padma norbu wrote:the webcasts due to poor recording quality,
Are you sure you're not having internet problems? Or when was the last time you listened to a webcast? I think the quality is just fine most of the time.
his accent, the long pauses with a translator hurriedly repeating everything in a different language, plus all of these factors combined with technical Tibetan language terminology which he often expects his students to know while he is teaching.
Funny enough I have no problem with his accent or translators in this case, I have a little problem when I have to listen to the translator when the teacher is speaking in Tibetan only. I've found that it's much harder for me to pay attention in such cases.
I think he explains most of the Tibetan words, though many times it's hard to "hear" the Tibetan words. I think this is due to Tibetan language itself though, not the quality of the sound. So many times if I don't know the word in advance, I won't be able to understand which word it is (this actually happens on occasion in my own and English language too). Like I remember one time he said "Jamyang Khyentse Wangpo" and to me it sounded like gibberish basically. With listening to many webcasts and recordings though I think I tune into it more and more so it's easier to hear.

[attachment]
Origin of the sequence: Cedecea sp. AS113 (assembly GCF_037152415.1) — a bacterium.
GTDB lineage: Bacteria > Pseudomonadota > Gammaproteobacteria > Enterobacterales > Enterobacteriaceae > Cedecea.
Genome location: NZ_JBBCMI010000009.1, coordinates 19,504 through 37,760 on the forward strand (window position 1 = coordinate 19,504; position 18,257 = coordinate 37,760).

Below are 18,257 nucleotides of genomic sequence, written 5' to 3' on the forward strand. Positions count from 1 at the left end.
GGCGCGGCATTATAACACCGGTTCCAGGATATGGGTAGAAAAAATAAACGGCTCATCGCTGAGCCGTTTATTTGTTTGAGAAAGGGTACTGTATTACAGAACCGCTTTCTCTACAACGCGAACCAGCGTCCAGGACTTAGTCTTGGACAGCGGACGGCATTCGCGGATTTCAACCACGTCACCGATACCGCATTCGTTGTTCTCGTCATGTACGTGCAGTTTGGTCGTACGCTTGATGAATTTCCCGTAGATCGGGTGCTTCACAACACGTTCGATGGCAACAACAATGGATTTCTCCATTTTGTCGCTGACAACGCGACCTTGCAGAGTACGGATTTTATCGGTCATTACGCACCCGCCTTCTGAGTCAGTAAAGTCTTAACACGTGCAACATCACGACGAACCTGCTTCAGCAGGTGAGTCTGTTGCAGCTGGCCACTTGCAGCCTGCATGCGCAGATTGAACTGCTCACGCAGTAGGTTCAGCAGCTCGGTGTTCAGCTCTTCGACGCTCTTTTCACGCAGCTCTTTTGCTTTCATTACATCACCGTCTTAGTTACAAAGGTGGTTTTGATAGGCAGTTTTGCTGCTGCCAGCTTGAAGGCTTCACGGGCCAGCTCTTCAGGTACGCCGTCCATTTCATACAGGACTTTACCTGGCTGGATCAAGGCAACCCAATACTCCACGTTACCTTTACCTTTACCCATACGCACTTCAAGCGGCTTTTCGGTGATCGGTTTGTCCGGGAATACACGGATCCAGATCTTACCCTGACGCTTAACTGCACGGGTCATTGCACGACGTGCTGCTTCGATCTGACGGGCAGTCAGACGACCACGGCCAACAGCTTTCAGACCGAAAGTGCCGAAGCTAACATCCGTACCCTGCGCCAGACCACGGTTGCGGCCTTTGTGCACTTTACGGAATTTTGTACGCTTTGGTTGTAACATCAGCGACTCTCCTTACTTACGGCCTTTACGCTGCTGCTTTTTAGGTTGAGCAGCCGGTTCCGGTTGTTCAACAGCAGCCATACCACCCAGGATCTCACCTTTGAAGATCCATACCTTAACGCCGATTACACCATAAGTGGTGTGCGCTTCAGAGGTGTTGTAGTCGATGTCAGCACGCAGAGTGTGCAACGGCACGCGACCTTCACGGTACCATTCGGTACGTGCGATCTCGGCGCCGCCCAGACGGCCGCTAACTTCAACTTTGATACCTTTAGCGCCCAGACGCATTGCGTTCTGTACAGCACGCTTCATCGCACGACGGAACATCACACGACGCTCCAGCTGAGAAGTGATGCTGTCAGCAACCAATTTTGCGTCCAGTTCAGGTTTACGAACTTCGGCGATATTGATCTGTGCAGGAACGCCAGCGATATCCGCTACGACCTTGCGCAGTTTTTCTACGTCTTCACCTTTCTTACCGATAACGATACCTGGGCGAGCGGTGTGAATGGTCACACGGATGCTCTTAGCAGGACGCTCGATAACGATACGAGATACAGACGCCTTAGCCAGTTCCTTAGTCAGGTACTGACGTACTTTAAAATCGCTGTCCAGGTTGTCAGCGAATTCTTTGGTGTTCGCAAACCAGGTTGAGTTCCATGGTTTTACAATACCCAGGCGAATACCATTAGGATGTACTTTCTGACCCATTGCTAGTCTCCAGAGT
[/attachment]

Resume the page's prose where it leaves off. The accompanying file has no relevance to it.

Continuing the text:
I have fallen asleep trying my damnedest to pay attention MANY times.
I've fallen asleep during the webcast myself several times, not good, though sometimes it can have interesting effects too hehe. I think for me it's because of my very poor sleeping habits but also as a friend told me, while receiving teachings, the same obstacles as during meditation can arise. In my experience it's also more difficult to pay attention while participating through a webcast than if you're at the teachings in person.
As far as I can tell, he's definitely an older, advanced student and extremely knowledgeable, seemingly able to pull a succinct and helpful answer out of his pocket like spare change.
Sure, I think so too.